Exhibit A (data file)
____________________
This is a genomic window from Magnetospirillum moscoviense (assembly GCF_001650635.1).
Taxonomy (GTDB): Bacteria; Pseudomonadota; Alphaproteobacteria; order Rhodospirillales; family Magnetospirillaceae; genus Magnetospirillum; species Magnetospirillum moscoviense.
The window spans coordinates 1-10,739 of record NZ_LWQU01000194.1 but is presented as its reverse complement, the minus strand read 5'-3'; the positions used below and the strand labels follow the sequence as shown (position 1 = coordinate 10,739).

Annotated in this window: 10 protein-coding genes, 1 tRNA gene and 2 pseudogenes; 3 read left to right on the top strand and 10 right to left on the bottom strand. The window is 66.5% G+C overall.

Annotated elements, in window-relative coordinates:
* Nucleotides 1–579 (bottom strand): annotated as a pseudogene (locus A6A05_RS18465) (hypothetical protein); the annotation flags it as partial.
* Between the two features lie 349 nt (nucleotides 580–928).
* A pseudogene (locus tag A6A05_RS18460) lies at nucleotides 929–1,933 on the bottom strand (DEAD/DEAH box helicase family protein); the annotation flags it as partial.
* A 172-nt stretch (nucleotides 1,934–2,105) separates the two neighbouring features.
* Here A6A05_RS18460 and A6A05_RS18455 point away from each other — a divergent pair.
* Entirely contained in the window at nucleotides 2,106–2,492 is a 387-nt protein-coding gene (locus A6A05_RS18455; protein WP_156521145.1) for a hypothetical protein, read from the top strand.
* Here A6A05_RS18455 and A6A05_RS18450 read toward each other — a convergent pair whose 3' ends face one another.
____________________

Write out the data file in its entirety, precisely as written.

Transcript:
This is a genomic window from Magnetospirillum moscoviense (assembly GCF_001650635.1).
Taxonomy (GTDB): Bacteria; Pseudomonadota; Alphaproteobacteria; order Rhodospirillales; family Magnetospirillaceae; genus Magnetospirillum; species Magnetospirillum moscoviense.
The window spans coordinates 1-10,739 of record NZ_LWQU01000194.1 but is presented as its reverse complement, the minus strand read 5'-3'; the positions used below and the strand labels follow the sequence as shown (position 1 = coordinate 10,739).

Annotated in this window: 10 protein-coding genes, 1 tRNA gene and 2 pseudogenes; 3 read left to right on the top strand and 10 right to left on the bottom strand. The window is 66.5% G+C overall.

Annotated elements, in window-relative coordinates:
* Nucleotides 1–579 (bottom strand): annotated as a pseudogene (locus A6A05_RS18465) (hypothetical protein); the annotation flags it as partial.
* Between the two features lie 349 nt (nucleotides 580–928).
* A pseudogene (locus tag A6A05_RS18460) lies at nucleotides 929–1,933 on the bottom strand (DEAD/DEAH box helicase family protein); the annotation flags it as partial.
* A 172-nt stretch (nucleotides 1,934–2,105) separates the two neighbouring features.
* Here A6A05_RS18460 and A6A05_RS18455 point away from each other — a divergent pair.
* Entirely contained in the window at nucleotides 2,106–2,492 is a 387-nt protein-coding gene (locus A6A05_RS18455; protein WP_156521145.1) for a hypothetical protein, read from the top strand.
* Here A6A05_RS18455 and A6A05_RS18450 read toward each other — a convergent pair whose 3' ends face one another.